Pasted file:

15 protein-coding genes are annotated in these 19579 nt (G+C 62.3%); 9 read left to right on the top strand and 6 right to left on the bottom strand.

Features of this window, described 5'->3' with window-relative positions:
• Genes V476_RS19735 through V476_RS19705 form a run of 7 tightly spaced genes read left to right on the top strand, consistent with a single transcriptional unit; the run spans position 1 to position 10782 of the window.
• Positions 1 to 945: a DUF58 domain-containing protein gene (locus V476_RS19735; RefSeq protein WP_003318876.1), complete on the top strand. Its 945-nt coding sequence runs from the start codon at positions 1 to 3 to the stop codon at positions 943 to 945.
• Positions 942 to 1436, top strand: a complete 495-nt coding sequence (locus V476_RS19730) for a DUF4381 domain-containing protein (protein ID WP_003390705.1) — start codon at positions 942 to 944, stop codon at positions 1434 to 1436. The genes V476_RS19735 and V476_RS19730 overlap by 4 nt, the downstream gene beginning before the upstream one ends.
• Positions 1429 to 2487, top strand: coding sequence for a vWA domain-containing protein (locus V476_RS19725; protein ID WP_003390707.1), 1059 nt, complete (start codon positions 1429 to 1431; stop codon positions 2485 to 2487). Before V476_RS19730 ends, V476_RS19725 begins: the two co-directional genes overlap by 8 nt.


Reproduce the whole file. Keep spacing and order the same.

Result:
15 protein-coding genes are annotated in these 19579 nt (G+C 62.3%); 9 read left to right on the top strand and 6 right to left on the bottom strand.

Features of this window, described 5'->3' with window-relative positions:
• Genes V476_RS19735 through V476_RS19705 form a run of 7 tightly spaced genes read left to right on the top strand, consistent with a single transcriptional unit; the run spans position 1 to position 10782 of the window.
• Positions 1 to 945: a DUF58 domain-containing protein gene (locus V476_RS19735; RefSeq protein WP_003318876.1), complete on the top strand. Its 945-nt coding sequence runs from the start codon at positions 1 to 3 to the stop codon at positions 943 to 945.
• Positions 942 to 1436, top strand: a complete 495-nt coding sequence (locus V476_RS19730) for a DUF4381 domain-containing protein (protein ID WP_003390705.1) — start codon at positions 942 to 944, stop codon at positions 1434 to 1436. The genes V476_RS19735 and V476_RS19730 overlap by 4 nt, the downstream gene beginning before the upstream one ends.
• Positions 1429 to 2487, top strand: coding sequence for a vWA domain-containing protein (locus V476_RS19725; protein ID WP_003390707.1), 1059 nt, complete (start codon positions 1429 to 1431; stop codon positions 2485 to 2487). Before V476_RS19730 ends, V476_RS19725 begins: the two co-directional genes overlap by 8 nt.